The most important contact insecticides are soaps, sulfur, sulfur compound, and oily or resinous emulsions.

Soaps

The most commonly used soap solution is that prepared from fish-oil soap. The commercial brands of this soap are usually by-products and contain many impurities; further, many of them contain an excess of free or uncombined alkali and are thus likely to injure young and tender foliage. A good fish-oil soap may be prepared by the following formula: Caustic soda, six pounds; water, one-half gallon; fish-oil, twenty-two pounds. Dissolve the caustic soda in the water and then add the fish-oil gradually under constant and vigorous stirring. The combination occurs readily at ordinary summer temperatures, and boiling is unnecessary. Stir briskly for about twenty minutes after the last of the oil has been added. There is now on the market a good brand of insecticide soap prepared from cotton-seed oil soap stock or from an impure grade known as pancoline.

Sulfur

Sulfur may be obtained in two forms, - flowers of sulfur and flour of sulfur. In the form of a powder or dust, sulfur is especially valuable against red-spider. In California, flowers of sulfur mixed with equal parts of hydrated lime is blown on the trees for the control of red-spider and mite. It may also be used for the same purpose mixed with water at the rate of one pound in three gallons of water, to which has been added a little soap to keep the sulfur in suspension. The mixture should be agitated constantly during spraying. The sulfur remains longer m suspension if it is first made into a paste with water containing one-half of 1 per cent of glue. Page 1028.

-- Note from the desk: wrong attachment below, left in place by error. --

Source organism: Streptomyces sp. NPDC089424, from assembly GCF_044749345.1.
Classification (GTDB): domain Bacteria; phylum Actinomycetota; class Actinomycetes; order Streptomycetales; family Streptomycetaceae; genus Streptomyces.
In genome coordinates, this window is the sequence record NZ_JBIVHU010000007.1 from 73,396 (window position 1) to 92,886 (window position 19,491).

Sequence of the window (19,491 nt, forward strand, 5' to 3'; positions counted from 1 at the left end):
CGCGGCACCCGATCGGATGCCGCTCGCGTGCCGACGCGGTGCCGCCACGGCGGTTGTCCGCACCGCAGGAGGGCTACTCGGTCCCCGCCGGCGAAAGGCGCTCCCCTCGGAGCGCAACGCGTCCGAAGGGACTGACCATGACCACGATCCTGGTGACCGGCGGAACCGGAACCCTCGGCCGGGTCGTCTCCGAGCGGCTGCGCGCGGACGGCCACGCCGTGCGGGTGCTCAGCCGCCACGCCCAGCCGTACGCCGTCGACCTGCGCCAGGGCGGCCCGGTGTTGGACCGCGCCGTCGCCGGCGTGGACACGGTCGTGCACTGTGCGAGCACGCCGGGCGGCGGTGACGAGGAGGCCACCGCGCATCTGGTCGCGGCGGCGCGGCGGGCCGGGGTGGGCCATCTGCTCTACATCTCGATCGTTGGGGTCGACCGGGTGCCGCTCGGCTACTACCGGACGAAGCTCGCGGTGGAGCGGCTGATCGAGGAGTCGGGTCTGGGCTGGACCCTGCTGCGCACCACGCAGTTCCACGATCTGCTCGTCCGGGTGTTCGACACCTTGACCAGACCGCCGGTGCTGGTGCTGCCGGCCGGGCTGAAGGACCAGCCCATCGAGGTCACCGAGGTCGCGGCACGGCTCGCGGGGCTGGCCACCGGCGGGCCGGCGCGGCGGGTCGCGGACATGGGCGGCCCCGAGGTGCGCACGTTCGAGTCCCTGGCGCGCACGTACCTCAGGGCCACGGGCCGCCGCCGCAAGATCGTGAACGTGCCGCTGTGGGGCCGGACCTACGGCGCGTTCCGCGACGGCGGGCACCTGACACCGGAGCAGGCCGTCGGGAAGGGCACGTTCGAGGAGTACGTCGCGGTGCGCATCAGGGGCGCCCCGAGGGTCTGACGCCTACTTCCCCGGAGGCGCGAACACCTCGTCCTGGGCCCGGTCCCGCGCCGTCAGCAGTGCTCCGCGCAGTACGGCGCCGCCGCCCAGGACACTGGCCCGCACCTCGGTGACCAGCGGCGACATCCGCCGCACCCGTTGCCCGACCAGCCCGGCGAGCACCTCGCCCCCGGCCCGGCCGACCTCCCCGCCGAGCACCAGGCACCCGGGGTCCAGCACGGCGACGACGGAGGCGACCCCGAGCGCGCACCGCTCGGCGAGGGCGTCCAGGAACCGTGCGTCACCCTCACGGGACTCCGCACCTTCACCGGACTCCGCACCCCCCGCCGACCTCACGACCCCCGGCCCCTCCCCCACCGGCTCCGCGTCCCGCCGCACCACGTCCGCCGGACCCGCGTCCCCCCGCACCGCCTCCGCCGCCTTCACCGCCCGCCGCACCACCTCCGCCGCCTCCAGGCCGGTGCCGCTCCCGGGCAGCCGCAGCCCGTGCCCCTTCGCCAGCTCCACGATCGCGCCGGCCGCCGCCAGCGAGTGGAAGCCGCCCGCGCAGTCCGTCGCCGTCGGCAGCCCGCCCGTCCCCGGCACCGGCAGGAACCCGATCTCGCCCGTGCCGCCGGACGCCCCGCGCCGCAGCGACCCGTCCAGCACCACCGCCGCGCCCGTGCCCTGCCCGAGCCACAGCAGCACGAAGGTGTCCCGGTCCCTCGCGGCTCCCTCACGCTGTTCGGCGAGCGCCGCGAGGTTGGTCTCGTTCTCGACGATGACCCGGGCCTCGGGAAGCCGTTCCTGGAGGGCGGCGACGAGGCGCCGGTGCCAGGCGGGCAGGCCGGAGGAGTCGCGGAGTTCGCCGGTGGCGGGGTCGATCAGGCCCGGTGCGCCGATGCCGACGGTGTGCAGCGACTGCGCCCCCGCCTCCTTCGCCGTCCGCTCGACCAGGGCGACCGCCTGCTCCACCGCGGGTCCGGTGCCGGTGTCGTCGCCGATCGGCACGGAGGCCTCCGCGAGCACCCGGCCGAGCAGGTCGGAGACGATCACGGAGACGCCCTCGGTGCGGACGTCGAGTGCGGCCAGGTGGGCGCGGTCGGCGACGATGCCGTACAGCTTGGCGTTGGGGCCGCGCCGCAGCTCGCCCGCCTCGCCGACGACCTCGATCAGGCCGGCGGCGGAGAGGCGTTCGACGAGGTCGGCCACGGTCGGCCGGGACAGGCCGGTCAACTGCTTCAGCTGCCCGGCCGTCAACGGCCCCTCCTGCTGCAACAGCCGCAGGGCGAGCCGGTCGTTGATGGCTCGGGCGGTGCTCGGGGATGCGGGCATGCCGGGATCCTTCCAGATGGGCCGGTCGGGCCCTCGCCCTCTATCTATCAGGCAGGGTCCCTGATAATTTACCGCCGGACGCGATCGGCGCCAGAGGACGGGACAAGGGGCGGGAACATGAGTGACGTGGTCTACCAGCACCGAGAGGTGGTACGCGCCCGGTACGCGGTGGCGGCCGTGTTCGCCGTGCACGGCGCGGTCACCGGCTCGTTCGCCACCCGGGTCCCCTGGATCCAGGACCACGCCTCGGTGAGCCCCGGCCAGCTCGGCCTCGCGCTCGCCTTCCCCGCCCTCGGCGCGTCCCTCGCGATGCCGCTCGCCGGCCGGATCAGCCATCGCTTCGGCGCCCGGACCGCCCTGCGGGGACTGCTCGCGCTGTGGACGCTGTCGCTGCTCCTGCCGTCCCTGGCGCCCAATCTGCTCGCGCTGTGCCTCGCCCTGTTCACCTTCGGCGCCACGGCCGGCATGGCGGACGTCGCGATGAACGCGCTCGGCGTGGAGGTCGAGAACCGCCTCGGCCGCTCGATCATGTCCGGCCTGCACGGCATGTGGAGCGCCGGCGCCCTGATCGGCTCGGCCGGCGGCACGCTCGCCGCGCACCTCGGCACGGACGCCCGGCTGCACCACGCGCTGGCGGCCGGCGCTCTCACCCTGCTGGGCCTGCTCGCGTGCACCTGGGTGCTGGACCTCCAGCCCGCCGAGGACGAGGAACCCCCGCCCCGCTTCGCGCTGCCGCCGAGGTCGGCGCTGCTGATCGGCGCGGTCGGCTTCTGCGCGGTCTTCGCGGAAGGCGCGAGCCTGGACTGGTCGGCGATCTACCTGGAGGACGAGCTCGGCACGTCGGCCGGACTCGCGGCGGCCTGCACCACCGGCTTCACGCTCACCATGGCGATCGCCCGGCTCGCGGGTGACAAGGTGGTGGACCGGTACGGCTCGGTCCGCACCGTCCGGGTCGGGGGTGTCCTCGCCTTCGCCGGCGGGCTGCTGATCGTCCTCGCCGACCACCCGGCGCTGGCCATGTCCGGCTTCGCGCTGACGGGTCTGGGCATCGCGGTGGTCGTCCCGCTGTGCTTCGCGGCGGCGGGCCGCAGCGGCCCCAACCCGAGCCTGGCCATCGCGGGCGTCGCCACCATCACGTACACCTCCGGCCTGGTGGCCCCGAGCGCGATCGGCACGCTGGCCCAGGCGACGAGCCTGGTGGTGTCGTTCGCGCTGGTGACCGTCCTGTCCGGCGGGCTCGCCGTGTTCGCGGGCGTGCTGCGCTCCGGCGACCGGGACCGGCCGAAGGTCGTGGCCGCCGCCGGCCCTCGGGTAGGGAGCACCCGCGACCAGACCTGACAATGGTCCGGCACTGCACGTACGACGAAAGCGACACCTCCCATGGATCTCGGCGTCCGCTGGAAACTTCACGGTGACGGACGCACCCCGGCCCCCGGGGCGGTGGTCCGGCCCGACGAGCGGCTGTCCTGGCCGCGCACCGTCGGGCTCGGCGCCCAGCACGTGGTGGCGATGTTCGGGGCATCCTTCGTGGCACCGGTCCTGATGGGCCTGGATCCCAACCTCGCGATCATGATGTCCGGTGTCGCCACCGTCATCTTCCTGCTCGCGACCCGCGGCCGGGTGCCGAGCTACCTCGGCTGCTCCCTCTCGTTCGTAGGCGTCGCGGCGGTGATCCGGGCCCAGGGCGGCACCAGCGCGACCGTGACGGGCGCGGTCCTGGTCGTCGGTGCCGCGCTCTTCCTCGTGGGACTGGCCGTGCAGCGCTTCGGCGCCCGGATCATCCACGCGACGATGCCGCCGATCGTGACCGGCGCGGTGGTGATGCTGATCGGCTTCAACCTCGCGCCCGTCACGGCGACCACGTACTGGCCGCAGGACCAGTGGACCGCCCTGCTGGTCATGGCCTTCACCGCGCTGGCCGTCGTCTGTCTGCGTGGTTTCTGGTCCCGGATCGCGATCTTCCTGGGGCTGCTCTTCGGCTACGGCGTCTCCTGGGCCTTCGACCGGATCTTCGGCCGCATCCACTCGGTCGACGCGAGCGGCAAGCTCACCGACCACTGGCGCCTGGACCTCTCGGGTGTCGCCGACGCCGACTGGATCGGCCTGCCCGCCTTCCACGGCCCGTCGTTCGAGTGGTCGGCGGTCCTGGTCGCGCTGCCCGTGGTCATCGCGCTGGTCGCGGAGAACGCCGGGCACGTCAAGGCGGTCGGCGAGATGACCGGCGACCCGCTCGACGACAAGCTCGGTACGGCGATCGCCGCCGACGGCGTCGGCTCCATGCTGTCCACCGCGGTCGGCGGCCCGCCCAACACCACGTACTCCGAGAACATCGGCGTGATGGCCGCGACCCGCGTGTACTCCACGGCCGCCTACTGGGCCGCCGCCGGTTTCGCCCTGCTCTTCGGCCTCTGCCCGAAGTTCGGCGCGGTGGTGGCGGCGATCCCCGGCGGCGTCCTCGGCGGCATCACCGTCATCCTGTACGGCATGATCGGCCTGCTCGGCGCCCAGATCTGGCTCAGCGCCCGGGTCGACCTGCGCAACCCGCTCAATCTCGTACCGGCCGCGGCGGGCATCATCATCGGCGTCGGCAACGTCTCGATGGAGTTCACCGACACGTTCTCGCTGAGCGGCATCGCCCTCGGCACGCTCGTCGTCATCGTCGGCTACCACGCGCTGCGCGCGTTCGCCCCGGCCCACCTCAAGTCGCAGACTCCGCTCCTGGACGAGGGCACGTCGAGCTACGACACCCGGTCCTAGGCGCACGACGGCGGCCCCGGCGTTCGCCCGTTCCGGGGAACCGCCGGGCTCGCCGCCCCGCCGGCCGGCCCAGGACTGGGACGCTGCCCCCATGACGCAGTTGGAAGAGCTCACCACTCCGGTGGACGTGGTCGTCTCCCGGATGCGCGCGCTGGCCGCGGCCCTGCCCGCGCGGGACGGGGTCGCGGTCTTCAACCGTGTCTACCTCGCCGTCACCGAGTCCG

Lime-Sulfur Solution

A solution of lime-sulfur was first used as an insecticide in California in 1886. It is now the standard remedy for blister mite, San Jose' scale and similar scales, as well as an efficient fungicide. The lime-sulfur solution may be purchased in the concentrated form or may be prepared as follows: Lump lime (95 per cent calcium oxid), thirty-eight pounds; lump lime (90 per cent calcium oxid), forty pounds; sulfur, eighty pounds; water, fifty gallons. Make a paste of the sulfur with about ten gallons of hot water. Add the lime. As the lime slakes, add hot water as necessary to prevent caking. When the lime has slaked, add hot water to make fifty gallons and boil one hour, stirring constantly. Water should be added from time to time to keep the liquid up to fifty gallons. Store in air-tight hardwood barrels. Test the strength of the solution with a Baume hydrometer and dilute for use according to the following table (see also p. 1029):

Dilutions For Dormant And Summer Spraying With Lime-Sulfur Mixtures

Reading on hydrometer

Amount of dilution.

Number of gallons of water to one gallon of lime-sulfur solution.

For San Jose scale

For blister mite

For summer spraying of apples

Degrees Baume

35.......................

9

12 1/2

45

34.......................

8 3/4

12

43 1/4

33.......................

8 1/4

11 1/2

41 1/2

32.......................

8

11

40

31.......................

7 1/2

10 1/2

37 3/4

30.......................

7 1/4

10

36 1/4

29.......................

6 3/4

9 1/2

34 1/4

28.......................

6 1/2

9

32 3/4

27.......................

6

8 1/2

31

26.......................

5 3/4

8

29 1/2

25.......................

5 1/4

7 1/2

27 3/4

24.......................

5

7

26

23.......................

4 1/2

6 1/2

24 1/4

22.......................

4 1/4

6

22 3/4

21.......................

3 3/4

5 1/2

21 1/4

20.......................

3 1/2

5

19 3/4

19.......................

3 1/4

4 3/4

18 1/4

18.......................

3

4 1/4

17

17.......................

2 3/4

4

16

16.......................

2 1/2

3 3/4

15

15.......................

2 1/4

3 1/2

14

14.......................

2

3

12 3/4